At 2:30AM on August 28, 1955 in the most racially divided state in the country, 64 year-old Mose Wright tries to protect his 14 year-old nephew Emmett Till from two racist killers out for ... See full summary »
An old mining town on the Arizona-Mexico border finally reckons with its darkest day: the deportation of 1200 immigrant miners exactly 100 years ago. Locals collaborate to stage recreations of their controversial past.
For a decade Kenya has been targeted by terrorist attacks of the Al-Shabaab. An atmosphere of anxiety and mistrust between Muslims and Christians is growing. Until in December 2015, Muslim bus passengers showed that solidarity can prevail.
Meet passionate teenage innovators from around the globe who are creating cutting-edge solutions to confront the world's environmental threats - found right in their own backyards - while ... See full summary »
Ten-year-old Flynn transforms his living room into a supper club using his classmates as line cooks. With sudden fame, Flynn outgrows his bedroom kitchen, and sets out to challenge the hierarchy of the culinary world.
Nadia Murad, a 23-year-old Yazidi, survived genocide and sexual slavery committed by ISIS. Repeating her story to the world, this ordinary girl finds herself thrust onto the international stage as the voice of her people.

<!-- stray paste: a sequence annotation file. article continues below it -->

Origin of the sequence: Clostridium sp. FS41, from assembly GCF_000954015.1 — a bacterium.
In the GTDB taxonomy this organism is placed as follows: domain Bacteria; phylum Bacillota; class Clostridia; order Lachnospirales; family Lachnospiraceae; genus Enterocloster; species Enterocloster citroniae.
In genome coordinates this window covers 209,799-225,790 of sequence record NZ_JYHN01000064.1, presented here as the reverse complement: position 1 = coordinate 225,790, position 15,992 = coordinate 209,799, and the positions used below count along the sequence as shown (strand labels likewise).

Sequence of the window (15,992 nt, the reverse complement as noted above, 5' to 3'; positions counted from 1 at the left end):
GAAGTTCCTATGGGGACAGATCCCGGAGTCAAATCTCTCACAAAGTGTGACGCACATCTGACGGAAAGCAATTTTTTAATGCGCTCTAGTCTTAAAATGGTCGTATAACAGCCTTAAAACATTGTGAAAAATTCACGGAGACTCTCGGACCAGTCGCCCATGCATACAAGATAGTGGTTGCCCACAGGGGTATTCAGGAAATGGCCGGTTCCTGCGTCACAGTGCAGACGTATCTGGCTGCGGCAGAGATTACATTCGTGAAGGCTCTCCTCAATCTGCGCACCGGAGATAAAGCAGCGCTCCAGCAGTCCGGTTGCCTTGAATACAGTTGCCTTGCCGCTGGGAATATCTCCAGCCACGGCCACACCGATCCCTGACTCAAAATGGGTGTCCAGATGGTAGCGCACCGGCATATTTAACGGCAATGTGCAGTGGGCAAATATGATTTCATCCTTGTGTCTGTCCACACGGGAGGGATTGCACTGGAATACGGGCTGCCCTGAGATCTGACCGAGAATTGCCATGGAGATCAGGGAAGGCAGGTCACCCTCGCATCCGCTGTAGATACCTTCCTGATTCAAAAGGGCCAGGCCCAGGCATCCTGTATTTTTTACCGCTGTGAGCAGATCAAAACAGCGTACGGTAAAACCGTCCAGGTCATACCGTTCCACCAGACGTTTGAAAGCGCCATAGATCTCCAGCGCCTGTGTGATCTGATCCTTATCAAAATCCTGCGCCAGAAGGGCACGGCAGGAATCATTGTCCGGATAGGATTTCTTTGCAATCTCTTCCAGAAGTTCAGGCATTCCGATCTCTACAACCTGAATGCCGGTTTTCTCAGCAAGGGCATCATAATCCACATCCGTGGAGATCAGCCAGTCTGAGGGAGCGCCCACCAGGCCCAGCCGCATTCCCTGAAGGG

HALF THE PICTURE is a documentary about the dismal number of women directors working in Hollywood, using the current EEOC investigation into discriminatory hiring practices as a framework to talk to successful women directors about their career paths, struggles, inspiration and hopes for the future.
Half the Picture (2018) is a documentary directed by Amy Adrion. The problem discussed in this movie is that women direct only a small percentage of movies. Not only that, but this percentage is not getting larger. In fact, it may be getting smaller.
The weakness of the film is that it's primarily a "talking head" documentary. We hear the same problematic story from woman after woman. Even if they direct a very successful film, their phone doesn't ring with calls from producers who want them to direct another film. The consensus is that most producers are men, and they just don't trust women to properly direct a movie.
I knew about the grim prospects for women directors before I saw Half the Picture, but it was useful to get the facts first hand from the directors themselves.
The problem I find with a movie like this is that nobody suggests any action, except maybe discrimination lawsuits. If someone in the audience wants to help change the situation, how would they do it?
If you're a movie buff and/or a feminist, this film is well worth seeking out. We saw it on the large screen at Rochester's wonderful Little Theatre. It will work well on DVD.
3 of 7 people found this review helpful.
Was this review helpful to you?
| Report this